via news.yahoo.com

via news.yahoo.com

Seth Rollins did a pretty interesting interview with Rolling Stones recently in advance of SummerSlam and here are some excerpts:

On what it was like breaking John Cena’s nose:

“It was bad. John, being who he is, had no intention of stopping that match, whether his nose was halfway off his face or not, but I knew right away when I hit him; the impact was way harder than I thought it was going to be. I heard his nose pop, and I felt it on my knee – I thought it was his eye socket or something; the way it cracked, I never heard a nose break like that before. The narrative changed after that, but that’s one of the cool things about all this. You can’t do that in any other medium. That visual of him finishing the match, standing there with his nose halfway across his face, that’s something that will be around forever. It’s pretty awesome.”

His thoughts on the WWE banning the Curb Stomp:

“Obviously, it was a move that I was partial to, but it didn’t make or break me as a performer. I want to make it clear that it wasn’t banned because of a risk of injury – I’ve never hurt anybody with the move ever. We mislabeled the move to begin with – we gave it a lousy name – and then once I got to this level, we started to notice that I was going to be making a lot of media appearances, and moms were going to be seeing the representative of WWE doing this kind of maneuver, and kids were going to try it and it could go wrong very easily. That’s stuff I don’t think about, but that’s why we have people like Vince McMahon, who have done this for their entire lives – they think about stuff like that, and they keep us alive and not in court settling lawsuits all the time. So we decided to make a switch and change over, and I’m fortunate enough to be in a position to be handed down a move like the Pedigree, that no one else has been able to use as a finish in the past 20 years. So I don’t mind it one bit, and it kind of adds to the character. People say what they will, but at the end of they day, they’re not happy about it, so I’m doing my job.”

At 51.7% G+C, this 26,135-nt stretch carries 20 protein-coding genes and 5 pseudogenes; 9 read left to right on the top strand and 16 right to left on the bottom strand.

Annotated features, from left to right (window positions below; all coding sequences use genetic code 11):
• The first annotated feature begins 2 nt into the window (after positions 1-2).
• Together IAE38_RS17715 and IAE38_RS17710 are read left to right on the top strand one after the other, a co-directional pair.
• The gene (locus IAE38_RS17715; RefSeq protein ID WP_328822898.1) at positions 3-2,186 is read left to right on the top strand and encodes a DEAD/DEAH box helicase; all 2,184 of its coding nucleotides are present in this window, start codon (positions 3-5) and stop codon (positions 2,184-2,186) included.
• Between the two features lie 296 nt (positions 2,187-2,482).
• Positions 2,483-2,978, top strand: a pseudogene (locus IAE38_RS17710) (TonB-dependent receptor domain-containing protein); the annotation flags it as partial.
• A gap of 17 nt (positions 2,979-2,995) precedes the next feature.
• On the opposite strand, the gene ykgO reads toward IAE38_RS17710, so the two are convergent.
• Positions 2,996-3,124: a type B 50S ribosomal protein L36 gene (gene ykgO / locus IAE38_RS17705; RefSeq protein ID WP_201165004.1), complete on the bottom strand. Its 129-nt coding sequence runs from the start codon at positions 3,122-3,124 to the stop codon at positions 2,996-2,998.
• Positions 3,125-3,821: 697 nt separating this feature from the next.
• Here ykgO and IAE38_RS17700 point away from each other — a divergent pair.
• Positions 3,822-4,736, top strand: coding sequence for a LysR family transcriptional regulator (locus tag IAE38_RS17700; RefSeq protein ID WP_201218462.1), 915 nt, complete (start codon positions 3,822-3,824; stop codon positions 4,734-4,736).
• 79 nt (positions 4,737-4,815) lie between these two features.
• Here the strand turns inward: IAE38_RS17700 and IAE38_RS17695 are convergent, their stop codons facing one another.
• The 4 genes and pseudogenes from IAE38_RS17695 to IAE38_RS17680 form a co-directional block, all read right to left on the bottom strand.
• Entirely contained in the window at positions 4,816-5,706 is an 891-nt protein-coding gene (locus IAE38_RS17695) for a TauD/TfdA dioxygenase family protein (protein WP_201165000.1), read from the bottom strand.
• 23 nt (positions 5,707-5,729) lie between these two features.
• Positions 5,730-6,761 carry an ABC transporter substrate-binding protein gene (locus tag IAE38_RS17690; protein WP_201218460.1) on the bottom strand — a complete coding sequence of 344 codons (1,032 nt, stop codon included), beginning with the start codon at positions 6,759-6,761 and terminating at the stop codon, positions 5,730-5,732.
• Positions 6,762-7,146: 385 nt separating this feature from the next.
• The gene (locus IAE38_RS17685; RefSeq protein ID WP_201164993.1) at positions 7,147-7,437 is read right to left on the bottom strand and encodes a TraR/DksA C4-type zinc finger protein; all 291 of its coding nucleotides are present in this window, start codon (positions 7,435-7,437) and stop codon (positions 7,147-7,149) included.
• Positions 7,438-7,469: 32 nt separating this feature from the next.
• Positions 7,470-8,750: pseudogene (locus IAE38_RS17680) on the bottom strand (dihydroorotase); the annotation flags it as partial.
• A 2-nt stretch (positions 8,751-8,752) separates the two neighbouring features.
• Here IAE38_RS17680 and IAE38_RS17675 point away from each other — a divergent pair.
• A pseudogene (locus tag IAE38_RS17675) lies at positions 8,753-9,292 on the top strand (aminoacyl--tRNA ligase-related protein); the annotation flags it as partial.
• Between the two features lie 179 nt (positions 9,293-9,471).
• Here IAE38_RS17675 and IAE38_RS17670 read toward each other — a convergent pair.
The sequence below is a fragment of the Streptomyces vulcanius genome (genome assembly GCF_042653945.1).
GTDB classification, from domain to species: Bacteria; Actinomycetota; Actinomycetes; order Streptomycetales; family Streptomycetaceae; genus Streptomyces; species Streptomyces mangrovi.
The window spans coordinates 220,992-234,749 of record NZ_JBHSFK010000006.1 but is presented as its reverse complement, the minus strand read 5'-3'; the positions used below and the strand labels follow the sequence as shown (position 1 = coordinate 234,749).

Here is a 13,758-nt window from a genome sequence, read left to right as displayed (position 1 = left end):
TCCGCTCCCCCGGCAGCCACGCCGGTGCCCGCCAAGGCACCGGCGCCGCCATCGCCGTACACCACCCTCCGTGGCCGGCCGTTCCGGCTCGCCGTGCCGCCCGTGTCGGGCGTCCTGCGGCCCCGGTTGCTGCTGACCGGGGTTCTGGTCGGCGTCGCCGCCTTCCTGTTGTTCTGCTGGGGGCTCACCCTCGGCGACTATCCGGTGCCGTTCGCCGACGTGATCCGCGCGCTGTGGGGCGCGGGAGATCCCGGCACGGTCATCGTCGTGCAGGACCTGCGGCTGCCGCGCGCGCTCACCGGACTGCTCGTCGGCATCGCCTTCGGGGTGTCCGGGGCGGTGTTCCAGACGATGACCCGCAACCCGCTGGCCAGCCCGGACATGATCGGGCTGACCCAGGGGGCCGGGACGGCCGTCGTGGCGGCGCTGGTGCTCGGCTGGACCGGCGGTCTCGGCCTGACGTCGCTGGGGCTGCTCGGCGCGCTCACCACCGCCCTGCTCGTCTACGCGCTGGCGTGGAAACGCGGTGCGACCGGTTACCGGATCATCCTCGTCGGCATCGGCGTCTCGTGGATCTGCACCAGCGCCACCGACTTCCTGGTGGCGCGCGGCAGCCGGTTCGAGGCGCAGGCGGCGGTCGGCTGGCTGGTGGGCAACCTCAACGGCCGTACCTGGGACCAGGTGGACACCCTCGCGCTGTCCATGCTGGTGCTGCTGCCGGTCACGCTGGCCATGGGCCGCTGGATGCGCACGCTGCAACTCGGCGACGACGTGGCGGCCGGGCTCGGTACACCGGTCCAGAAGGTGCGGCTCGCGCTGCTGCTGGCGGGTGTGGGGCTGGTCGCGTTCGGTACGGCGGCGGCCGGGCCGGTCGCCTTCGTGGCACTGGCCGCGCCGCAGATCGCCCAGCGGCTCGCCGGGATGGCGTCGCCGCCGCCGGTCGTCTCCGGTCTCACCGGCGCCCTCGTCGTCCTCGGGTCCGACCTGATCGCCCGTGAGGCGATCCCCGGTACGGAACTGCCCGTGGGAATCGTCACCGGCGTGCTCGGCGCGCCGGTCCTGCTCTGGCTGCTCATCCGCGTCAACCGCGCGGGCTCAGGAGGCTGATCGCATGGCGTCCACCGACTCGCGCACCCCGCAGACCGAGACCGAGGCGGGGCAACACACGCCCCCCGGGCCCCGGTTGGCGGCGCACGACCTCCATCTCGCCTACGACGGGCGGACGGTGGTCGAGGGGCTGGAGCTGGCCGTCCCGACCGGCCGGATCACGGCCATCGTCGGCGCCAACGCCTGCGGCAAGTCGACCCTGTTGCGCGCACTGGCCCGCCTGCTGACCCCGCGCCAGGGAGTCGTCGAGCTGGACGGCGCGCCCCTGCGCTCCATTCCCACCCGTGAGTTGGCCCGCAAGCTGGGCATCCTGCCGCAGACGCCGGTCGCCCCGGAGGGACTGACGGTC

And on the art of being the heel:

“It’s an incredible art form. There’s multiple ways to do it, because the beautiful thing about art is that everyone’s got their own method. I think there’s certainly an art form to being a heel, just like there’s an art form to being a babyface. For me, it’s always about finding a way to take a shortcut whenever I have an opportunity. That’s the one thing that resonates with people of all ages, races, sexes – if they see someone always trying to take the easy way out, it chaps their asses a little bit. They want their champion to be a certain way, and every single time I have the opportunity to take the easy way out, I’m going to do it, from a live event in Bemidji, Minnesota to a main event in Brooklyn, New York for both titles. I’m going to find that little thing that irks people just enough; right when they think they might like me just a little bit, I’ll get them all the way there, and then I’ll do the one thing that pisses them off. That, for me, is a trick of the trade, always thinking that way: ‘What’s the crappiest way I can do this?'”

For more, you can read the full Rolling Stone article.

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